Neuropsychological and Behavioral Data
The HDS-R score was lower for the apathetic group compared with the nonapathetic group (W=175.0; P<0.005; Table 2). The verbal fluency score was also lower for the apathetic group (W=189.0; P<0.05). There was no significant difference in the SDS between the apathetic and nonapathetic groups (40.3±8.8 versus 34.2±11.2). The incidence of depression (SDS>50) was also the same between the 2 groups (15.4% versus 12.5%). The behavioral performance was comparable between them: RT to targets was 507.6±122.6 ms and 511.5±108.6 ms, and correct response rate was 82.3±23.3% and 84.1±19.0% for the apathetic and nonapathetic group, respectively.
Figure 1 demonstrates grand-average ERPs to novel and target stimuli. There were no group differences in either latency or amplitude in P1, N1, and P2 components. The novelty P3 latency at Cz was increased in the apathetic group compared with the nonapathetic group (407.0±59.6 ms versus 356.6±32.5 ms; F1,27=7.45; P<0.02). However, there was no significant difference in the target P3 latency at Pz between the apathetic and nonapathetic groups (377.3±46.8 ms versus 356.3±43.5 ms). As seen in Table 3, there were no differences in the novelty and target P3 amplitude between 2 groups except for Fz site, in which there was significant reduction of the novelty P3 amplitude (F1,27=7.68; P<0.01) and marginal reduction of the target P3 amplitude for the apathetic group (F1,27=2.96; P<0.1).
We compared scalp topographies of the target and novelty P3 between 2 groups (Figure 2). The target P3 was distributed maximally over the parietal site in both groups. This was shown by a significant main electrode effect (F4,108=30.0; ε=0.69; P<0.0001) without an interaction of group x electrode. In contrast, there was a significant interaction of group x electrode in the novelty P3 (F4,108=3.12; ε=0.66; P<0.05). Post hoc analysis indicated that the novelty P3 amplitude was maximal at Cz for the nonapathy group (electrode effect; F4,48=22.8; ε=0.78; P<0.0001), whereas it distributed maximally at Pz for the apathy group (electrode effect; F4,60=23.0; ε=0.46; P<0.0001).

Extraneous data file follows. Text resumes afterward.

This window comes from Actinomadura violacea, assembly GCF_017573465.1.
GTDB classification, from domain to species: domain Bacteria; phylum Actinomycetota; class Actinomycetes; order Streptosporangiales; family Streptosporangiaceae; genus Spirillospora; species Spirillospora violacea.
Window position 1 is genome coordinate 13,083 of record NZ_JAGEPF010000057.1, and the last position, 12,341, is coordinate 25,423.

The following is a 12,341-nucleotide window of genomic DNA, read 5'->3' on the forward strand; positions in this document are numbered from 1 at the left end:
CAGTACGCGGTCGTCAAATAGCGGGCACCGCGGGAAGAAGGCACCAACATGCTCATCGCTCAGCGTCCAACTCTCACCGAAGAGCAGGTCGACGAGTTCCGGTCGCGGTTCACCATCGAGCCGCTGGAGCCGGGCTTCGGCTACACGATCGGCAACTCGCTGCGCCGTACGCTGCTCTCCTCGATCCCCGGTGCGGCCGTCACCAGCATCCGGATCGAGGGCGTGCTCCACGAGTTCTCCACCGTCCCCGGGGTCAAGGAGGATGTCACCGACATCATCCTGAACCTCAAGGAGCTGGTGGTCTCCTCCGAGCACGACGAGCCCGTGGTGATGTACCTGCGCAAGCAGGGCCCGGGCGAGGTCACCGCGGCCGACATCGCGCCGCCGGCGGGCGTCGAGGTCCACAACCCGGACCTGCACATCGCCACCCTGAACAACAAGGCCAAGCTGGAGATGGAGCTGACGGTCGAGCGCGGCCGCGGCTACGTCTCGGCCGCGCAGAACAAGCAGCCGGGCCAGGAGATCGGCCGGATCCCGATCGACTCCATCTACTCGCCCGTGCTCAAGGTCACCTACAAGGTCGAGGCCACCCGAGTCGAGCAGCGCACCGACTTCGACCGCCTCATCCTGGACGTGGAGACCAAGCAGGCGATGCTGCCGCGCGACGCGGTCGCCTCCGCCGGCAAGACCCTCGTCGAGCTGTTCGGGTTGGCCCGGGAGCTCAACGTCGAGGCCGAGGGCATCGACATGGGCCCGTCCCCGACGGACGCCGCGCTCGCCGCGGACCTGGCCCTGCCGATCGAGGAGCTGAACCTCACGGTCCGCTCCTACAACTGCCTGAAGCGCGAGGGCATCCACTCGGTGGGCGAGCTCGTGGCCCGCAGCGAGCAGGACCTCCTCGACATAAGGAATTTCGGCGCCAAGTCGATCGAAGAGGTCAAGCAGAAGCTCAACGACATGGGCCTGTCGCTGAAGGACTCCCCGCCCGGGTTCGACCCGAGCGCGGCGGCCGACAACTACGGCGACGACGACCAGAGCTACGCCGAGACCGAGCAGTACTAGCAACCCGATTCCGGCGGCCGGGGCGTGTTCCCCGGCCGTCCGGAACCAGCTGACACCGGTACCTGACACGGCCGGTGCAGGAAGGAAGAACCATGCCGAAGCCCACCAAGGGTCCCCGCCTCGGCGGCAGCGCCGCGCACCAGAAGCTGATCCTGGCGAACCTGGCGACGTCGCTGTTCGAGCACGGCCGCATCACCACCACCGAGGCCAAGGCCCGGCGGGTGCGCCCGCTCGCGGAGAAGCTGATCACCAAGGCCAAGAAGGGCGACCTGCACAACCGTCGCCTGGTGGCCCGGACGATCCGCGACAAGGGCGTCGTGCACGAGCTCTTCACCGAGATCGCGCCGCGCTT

We further examined the relationship between P3 measures and neuropsychological data. The novelty P3 latency at Cz was well correlated with apathy scale (Spearman ρ=0.63; P<0.001; Figure 3). The target P3 latency at Pz was marginally correlated with apathy scale (ρ=0.32; P<0.1). The HDS-R score was correlated negatively with the target P3 latency (ρ=−0.52; P<0.005) and was marginally correlated negatively with the novelty P3 latency (ρ=−0.31; P<0.1). These results suggest that measures of novelty and target P3 latencies could reflect a dissociation of apathy and general intelligence. For example, 2 nonapathetic patients who had relatively lower HDS-R score (<24 points) showed prolonged target P3 latency (402.0±8.5 ms) with shorter novelty P3 latency (358.0±36.8 ms), whereas 2 apathetic patients with relatively higher HDS-R score (>27 points) showed prolonged novelty P3 latency (430.0±25.5 ms) with shorter target P3 latency (360.0±5.66 ms). The correlation between verbal fluency score and either target or novelty P3 latency was not significant. The novelty P3 amplitude at Fz was correlated with apathy scale (ρ=−0.52; P<0.005) and verbal fluency (ρ=0.61; P<0.001), but these relationships were not significant in other scalp sites. The target P3 amplitude at Pz did not show significant correlation with neuropsychological measures. We determined a reliable threshold of novelty P3 latency for the risk of apathy by calculating an odds ratio. The maximal odds ratio was 9.3 (95% CI, ≈0.97 to 90.0; P=0.053) when the threshold level of novelty P3 latency was set at 395 ms.
The present study provides 3 main findings on neurophysiological measures related to apathetic state after subcortical stroke. The apathetic group showed: (1) prolonged latency of the novelty P3; (2) reduced novelty P3 amplitude over the frontal site, resulting in posterior shift of the scalp topography; and (3) correlations between the changes in novelty P3 measures and degree of apathy state. The modulations of P3 measures could not be explained by the demographic differences or lesion characteristics between the 2 groups. The novelty P3 measures were better correlated to apathy than the target P3 measures. Reduced amplitude and prolonged latency of novelty P3 have been reported in patients with frontal lobe lesion who experienced mild apathy.7 Our patients did not have direct damage to the frontal lobe but showed similar delay of novelty P3 latency with localized amplitude reduction at the frontal site.